- the amount paid to the worker’s intermediary for the worker’s services is deemed to be a payment of employment income, or of earnings for Class 1 NICs for that worker
- the public sector engager or the agency is liable for secondary Class 1 NICs and must deduct tax and NICs from the payments they make to the intermediary in respect of the services of the worker
- the public sector is defined using the definitions in the Freedom of Information Act 2000 and the Freedom of Information (Scotland) Acts
- the person deemed to be the employer for tax purposes is obliged to remit payments to HMRC and to send HMRC information about the payments using Real Time Information
Summary of impacts
The impacts of this measure were set out in the TIIN published on 5 December 2016. However the figures below have been updated to include latest available costings, which have been certified by the Office for Budget Responsibility.
Exchequer impact (£m)
Off-payroll working: transfer liability to public sector employers (*including 5% allowance)
|2016 to 2017||2017 to 2018||2018 to 2019||2019 to 2020||2020 to 2021||2021 to 2022|
These figures are set out in Table 2.2 of Spring Budget 2017 as ‘Off-payroll working: transfer liability to public sector employers’, and have been certified by the Office for Budget Responsibility. More details can be found in the policy costings document published alongside Budget 2016.
Off-payroll working: 5% allowance removal
|2016 to 2017||2017 to 2018||2018 to 2019||2019 to 2020||2020 to 2021||2021 to 2022|
These figures are set out in Table 2.2 of Spring Budget 2017 as ‘Off-payroll working: implement consultation reforms’ and have been certified by the Office for Budget Responsibility. More details can be found in the policy costings document published alongside Autumn Statement 2016.
This measure is not expected to have any significant macroeconomic impacts.
Impact on individuals, households and families
These changes are being introduced to improve fairness, the measure is not expected to impact on households, family formation, stability or breakdown.
This change is not expected to have a disproportionate impact on any group with a protected characteristic. The group impacted by this change are more likely to be men.
Impact on business including civil society organisations
This measure is expected to impact on public sector organisations who engage off-payroll workers and agencies supplying workers to the public sector. To ensure that individuals cannot side-step employment taxes the reform will transfer the responsibility to consider whether the intermediaries legislation applies from PSCs to public sector engagers and agencies who pay workers engaged in the public sector.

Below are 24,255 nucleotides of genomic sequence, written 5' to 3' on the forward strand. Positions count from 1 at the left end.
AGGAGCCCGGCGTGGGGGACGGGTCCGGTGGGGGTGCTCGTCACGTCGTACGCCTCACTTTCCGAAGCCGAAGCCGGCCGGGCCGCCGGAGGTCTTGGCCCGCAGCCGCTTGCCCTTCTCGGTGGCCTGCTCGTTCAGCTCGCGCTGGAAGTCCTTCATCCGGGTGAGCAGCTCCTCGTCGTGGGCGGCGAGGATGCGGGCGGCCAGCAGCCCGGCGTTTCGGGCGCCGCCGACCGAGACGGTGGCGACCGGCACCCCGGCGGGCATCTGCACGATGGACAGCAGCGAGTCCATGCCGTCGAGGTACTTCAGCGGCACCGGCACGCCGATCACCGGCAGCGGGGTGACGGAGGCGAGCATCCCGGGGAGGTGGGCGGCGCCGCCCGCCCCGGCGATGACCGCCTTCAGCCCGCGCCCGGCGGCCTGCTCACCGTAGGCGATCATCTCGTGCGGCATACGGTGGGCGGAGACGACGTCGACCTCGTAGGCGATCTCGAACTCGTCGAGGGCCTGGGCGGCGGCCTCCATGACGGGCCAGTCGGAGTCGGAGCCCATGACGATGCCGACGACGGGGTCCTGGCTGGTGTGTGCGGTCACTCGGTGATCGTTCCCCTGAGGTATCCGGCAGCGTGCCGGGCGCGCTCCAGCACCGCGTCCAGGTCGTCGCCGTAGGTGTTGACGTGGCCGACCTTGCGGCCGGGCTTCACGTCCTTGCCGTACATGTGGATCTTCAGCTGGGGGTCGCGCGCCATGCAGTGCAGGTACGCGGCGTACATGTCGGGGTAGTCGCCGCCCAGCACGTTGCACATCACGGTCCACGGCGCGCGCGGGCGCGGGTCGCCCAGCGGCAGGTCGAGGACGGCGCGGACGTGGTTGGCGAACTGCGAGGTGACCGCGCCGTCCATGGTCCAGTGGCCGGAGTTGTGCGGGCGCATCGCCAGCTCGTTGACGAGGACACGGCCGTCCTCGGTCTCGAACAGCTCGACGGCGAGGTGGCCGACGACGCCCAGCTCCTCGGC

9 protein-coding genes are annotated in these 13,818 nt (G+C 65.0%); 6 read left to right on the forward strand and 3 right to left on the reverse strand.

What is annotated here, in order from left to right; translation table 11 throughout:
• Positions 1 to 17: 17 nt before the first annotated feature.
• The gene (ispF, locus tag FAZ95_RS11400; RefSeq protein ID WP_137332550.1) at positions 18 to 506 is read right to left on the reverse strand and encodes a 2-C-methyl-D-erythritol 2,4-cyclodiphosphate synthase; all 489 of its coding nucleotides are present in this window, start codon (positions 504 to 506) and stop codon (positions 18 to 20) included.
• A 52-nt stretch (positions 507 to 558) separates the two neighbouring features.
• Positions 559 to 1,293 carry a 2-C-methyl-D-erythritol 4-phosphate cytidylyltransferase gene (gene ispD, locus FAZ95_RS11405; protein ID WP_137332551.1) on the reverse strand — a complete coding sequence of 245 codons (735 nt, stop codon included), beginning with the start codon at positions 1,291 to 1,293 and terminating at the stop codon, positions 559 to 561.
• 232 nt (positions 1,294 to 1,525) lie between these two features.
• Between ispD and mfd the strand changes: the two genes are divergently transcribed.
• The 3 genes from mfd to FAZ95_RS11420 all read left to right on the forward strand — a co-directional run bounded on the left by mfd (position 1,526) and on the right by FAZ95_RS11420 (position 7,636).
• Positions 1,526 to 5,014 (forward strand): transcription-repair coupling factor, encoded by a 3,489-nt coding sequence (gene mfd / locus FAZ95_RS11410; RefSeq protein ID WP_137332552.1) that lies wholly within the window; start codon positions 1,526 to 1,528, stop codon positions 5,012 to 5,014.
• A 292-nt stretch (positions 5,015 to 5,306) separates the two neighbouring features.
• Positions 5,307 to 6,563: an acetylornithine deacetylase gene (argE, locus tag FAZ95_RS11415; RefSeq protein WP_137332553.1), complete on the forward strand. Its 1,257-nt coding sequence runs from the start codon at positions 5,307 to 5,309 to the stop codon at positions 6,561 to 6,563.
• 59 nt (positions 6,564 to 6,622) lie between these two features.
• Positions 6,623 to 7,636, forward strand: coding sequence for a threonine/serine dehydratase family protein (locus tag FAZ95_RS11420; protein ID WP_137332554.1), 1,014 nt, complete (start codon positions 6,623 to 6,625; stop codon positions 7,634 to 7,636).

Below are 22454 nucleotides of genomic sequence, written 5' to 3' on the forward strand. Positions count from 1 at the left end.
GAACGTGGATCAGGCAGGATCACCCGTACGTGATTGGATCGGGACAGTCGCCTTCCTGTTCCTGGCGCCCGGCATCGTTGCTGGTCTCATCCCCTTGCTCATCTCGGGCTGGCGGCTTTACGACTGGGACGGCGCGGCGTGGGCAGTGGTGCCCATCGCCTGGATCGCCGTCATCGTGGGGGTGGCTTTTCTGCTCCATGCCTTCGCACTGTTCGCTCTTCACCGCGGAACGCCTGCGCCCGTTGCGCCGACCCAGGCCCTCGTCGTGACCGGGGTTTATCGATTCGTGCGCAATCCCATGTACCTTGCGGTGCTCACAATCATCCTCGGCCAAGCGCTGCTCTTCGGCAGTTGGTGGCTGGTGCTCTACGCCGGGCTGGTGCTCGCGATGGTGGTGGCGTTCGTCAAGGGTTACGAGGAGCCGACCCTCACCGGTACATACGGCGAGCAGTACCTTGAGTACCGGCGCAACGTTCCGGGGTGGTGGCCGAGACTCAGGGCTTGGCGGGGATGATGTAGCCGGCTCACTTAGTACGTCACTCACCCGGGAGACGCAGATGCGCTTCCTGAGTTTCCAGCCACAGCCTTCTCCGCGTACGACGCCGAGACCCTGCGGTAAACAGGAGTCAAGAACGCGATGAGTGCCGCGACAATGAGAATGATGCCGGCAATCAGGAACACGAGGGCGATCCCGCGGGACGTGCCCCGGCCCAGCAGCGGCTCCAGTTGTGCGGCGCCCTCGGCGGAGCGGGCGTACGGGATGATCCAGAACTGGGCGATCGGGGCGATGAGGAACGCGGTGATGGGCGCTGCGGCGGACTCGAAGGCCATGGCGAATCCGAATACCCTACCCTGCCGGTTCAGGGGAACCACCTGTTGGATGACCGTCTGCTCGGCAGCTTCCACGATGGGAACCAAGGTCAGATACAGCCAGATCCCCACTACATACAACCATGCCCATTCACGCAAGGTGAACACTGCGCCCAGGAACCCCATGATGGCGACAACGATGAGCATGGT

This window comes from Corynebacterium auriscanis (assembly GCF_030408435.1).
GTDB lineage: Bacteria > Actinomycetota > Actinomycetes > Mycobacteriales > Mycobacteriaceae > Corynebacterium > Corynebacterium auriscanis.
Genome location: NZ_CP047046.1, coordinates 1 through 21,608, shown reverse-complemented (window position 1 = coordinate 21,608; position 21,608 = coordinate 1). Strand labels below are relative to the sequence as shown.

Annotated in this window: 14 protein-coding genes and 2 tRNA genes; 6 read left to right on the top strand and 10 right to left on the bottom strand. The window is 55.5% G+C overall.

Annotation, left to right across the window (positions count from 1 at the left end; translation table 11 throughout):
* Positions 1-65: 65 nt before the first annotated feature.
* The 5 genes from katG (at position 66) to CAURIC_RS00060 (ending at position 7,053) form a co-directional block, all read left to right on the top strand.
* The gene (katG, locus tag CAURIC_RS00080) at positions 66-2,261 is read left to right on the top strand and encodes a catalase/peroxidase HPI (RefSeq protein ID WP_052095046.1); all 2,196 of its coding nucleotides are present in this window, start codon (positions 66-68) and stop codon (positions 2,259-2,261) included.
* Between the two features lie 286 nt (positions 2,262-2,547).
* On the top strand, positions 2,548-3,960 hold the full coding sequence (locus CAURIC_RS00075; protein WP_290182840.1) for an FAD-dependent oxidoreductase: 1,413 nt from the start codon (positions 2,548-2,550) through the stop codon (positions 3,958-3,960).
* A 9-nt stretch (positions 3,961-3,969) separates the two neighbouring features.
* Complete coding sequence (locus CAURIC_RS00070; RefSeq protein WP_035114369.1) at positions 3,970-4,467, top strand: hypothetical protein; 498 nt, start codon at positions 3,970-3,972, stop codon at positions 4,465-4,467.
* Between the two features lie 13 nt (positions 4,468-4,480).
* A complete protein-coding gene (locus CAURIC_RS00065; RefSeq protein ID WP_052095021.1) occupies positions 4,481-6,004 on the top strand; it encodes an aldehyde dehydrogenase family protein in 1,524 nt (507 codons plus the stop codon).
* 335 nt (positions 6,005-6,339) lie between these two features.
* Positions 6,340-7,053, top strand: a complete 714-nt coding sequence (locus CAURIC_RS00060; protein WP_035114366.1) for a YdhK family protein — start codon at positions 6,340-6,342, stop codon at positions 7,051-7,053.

Where the intermediaries legislation applies the engager or agency will be responsible for deducting tax and NICs payments from payments made to the PSC and remitting them to HMRC. There will be a consequential impact on public sector organisations, who will now have to consider whether the intermediaries legislation applies to their workers.
Affected businesses will incur one-off costs for familiarisation with the new rules and putting in place processes to share information between procurement and payroll sections. Ongoing costs for accounting and reporting through Real Time Information and using the digital tool are expected to be negligible. The costs are set out in the table below.
The government estimates that this measure will also affect around 30,000 PSCs. Administrative costs currently incurred by compliant PSCs in calculating tax and National Insurance will now move from the PSC to the public sector organisation or the agency supplying the worker to the public sector.
Small and micro business assessment: smaller agencies may be disproportionately affected by familiarisation costs if they provide workers to the public sector. The measure will require them to place the employee on a payroll. These costs to smaller agencies may be significant however there are also likely to be overall savings for affected PSCs of £300,000 per annum.
Estimates of compliance costs are shown in the tables below:
Estimated one-off impact on administrative burden (£m)
Estimated on-going impact on administrative burden (£m)
|Ongoing average annual impact||(£m)|
|Net impact on annual administrative burden||-0.3|
Operational impact (£m) (HMRC or other)
HMRC will incur IT costs in the region of £1 million as a result of this reform. However there will be associated operational savings from implementation.
Other impacts have been considered and none have been identified.
Monitoring and evaluation
The measure will be kept under review through communication with affected taxpayer groups.
If you have any questions about this change, please contact the Employment Status Policy team at: email@example.com.